Project comments by Stuart Silk, Architect:
This house is entirely inspired by the surrounding rolling hills of this home’s rural setting in Santa Lucia Preserve which is located in California’s Central Coastal. This unique and moving landscape directly inspired the forms of the homes whose softly rolling roofs mimic the sinewy waves of the surrounding geography. The distinctive landscape is characterized by tall grasses and stands of Coast Live Oaks. Santa Lucia Preserve is 20,000 acres of largely undeveloped property in the hills of the Monterey peninsula near Carmel with one of the last remaining largely untouched environments in California.
The design of the home is conceived as a string of five pavilions each rotated on a different angle in response to the curving contours of the land. In this way the only steps needed were to access the library located in the most easterly pavilion. In rotating rooms in different orientations we were able to provide a variety of distinctly different outlooks as one moves from room to room. The living room is focused on Pinyon Peak an important geographical landmark while another captures an intimate foreground view. Each pavilion is connected by the gallery which runs in a crescent the length of the home.
By rotating the rooms parallel to the curving contours disturbance to the site was minimized which preserved the natural landscape. Also in deference to the land and to maintain a light touch each pavilion was limited in height. Within the height limit we established a hierarchy to allow the living and family rooms to be the tallest volumes at fourteen feet and other volumes to flow up and down in an undulating pattern mirroring the surrounding hills. The low sloping roofs and deep overhanging eaves have the effect of further merging the home with the site.
To insure timeless and durable architectural expression we selected stone cladding in combination with rusted steel panels. The windows are bronze clad mahogany and the roof is slate. The tones of the wheat colored limestone, burnt Siena colored steel panels, bronze windows, and earth-toned slate roof – all natural materials – merge together in a pallet that is decidedly sympathetic with the unique characteristics of this location.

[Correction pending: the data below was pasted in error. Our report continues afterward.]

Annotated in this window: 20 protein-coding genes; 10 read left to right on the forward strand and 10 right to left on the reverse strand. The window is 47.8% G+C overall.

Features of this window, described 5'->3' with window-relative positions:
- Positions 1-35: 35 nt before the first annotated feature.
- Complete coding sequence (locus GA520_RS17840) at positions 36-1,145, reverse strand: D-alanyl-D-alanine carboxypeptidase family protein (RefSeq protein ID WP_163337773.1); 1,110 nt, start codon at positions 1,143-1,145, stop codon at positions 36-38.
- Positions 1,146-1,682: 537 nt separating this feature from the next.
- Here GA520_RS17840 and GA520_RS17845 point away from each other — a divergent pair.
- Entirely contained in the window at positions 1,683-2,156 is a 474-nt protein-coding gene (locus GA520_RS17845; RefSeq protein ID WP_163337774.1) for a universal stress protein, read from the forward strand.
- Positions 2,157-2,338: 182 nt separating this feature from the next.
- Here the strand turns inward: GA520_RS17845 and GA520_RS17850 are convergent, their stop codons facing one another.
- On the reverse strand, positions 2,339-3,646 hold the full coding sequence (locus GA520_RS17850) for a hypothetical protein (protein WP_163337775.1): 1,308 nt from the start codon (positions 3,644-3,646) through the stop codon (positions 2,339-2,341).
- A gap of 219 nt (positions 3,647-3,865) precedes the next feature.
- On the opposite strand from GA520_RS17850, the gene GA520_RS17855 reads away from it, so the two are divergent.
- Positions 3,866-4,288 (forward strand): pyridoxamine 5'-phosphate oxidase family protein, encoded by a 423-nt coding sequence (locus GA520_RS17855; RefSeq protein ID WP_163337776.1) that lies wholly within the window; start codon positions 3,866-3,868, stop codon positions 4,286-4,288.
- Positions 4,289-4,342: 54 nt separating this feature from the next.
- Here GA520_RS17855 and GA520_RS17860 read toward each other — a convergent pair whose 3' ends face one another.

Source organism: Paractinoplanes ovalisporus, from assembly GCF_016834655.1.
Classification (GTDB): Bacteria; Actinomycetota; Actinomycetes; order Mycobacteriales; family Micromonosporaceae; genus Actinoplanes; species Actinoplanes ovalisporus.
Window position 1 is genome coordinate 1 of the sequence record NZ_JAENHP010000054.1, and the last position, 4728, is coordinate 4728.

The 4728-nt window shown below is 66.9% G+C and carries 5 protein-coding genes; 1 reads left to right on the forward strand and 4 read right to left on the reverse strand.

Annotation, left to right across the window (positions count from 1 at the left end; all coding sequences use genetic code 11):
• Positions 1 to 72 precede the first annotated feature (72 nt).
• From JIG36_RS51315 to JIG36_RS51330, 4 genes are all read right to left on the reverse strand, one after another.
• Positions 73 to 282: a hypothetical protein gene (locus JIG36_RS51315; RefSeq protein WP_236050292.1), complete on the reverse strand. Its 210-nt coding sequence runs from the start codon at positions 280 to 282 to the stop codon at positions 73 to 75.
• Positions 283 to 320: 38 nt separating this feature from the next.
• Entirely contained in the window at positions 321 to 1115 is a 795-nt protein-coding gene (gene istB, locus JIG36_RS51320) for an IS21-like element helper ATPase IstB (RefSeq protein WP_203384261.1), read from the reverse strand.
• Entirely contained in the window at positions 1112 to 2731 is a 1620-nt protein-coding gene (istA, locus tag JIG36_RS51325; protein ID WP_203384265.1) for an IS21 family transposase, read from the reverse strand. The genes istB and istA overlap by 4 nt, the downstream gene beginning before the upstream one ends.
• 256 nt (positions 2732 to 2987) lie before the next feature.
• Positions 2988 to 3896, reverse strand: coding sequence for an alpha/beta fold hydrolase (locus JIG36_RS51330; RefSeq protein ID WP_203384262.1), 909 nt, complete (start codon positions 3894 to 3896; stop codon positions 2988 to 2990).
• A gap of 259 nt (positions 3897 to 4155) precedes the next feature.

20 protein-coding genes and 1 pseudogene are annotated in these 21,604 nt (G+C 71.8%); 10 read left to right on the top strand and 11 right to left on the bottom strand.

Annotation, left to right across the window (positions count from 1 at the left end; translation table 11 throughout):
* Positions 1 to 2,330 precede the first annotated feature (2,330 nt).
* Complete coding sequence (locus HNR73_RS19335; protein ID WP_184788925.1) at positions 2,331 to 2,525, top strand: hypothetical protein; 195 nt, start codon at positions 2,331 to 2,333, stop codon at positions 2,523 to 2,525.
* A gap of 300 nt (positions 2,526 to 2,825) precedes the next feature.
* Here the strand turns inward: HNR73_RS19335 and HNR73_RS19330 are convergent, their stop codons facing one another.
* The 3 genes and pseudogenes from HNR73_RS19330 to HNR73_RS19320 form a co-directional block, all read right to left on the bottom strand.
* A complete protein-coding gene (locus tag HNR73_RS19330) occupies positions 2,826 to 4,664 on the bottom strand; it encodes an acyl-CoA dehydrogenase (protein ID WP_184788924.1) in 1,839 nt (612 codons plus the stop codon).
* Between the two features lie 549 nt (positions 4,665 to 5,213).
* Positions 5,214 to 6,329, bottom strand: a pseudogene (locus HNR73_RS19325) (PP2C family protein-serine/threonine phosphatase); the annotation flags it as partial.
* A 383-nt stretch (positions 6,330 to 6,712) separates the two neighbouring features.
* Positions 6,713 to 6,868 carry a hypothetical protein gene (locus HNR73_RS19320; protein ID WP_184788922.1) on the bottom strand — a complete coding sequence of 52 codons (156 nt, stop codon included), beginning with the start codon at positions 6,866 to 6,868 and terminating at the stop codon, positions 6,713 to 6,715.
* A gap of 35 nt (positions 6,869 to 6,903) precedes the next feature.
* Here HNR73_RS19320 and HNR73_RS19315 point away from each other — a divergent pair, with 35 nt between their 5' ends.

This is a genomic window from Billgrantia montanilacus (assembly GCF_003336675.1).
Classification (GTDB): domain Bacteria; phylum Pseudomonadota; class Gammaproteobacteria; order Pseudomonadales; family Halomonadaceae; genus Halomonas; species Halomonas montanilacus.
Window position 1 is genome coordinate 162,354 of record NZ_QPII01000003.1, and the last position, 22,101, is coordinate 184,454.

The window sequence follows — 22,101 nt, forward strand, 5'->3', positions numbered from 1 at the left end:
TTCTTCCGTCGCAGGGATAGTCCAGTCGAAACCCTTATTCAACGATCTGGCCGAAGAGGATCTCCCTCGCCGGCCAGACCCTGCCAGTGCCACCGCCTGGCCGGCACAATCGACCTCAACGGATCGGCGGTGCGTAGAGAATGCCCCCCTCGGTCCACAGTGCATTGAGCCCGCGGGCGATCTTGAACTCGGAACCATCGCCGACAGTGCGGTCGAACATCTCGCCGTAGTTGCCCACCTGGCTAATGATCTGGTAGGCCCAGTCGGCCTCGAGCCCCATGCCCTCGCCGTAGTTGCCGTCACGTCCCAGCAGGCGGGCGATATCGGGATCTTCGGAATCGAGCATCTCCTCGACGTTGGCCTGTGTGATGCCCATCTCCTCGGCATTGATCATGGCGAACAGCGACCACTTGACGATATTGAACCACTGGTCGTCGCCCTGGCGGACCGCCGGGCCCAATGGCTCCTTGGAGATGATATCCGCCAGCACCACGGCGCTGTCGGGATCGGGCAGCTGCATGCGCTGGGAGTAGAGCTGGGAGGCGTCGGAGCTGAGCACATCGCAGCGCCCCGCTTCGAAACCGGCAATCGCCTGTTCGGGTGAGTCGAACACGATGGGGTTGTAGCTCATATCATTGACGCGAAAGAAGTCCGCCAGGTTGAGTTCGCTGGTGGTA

If the work of any architect inspired us in the resolution of this design it is the work of Carlo Scarpa and in the care he took in his projects in Northern Italy to create families of unique details that supported the overall intent of each design. Eaves, trellises, panels, ceilings, beams and an unusual entrance to the home all provided opportunities to create details that supported the special vision of this finely crafted home. Two of the most unusual elements are the rusted metal eaves and the lozenge shape of the rusted metal clad entrance pavilion. The first is a unique detail and the other a unique space that marks the arrival point for the home.
Multiple ceiling heights and unique ceiling designs support the homes overall contemporary sensibility without leaving cold emotionless spaces. To avoid the coldness that we associate with modernism we deliberately supplement the architectural spaces with a layer of rich expressive detailing. The resulting spatial richness allows our clients to form strong bonds to their personal spaces. Sometimes the details are simply an expression of the home’s internal structural system while at other times, as in the case of this home, it is an expression that evolves independently from structural concerns to form its own unique logic in support of the home’s expression.
Floor to ceiling glazing and butt-glazed corner windows provide ample panoramic views of the distinctive and changeable landscape. Light is introduced from multiple directions to avoid dark areas in the home accept in the entry pavilion which was conceived without any natural light. It is entirely hermetic with no windows to the outdoors. Lined with rusted steel panels it is intended to provide a calming place for guests to meet undistracted by the beauty of the natural surroundings.
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Stuart Silk Architects
2400 N. 45th Street, Suite 200
Seattle, WA 98103
Carmel Builders & Company Inc.
P.O. Box 221999
Carmel, California 93922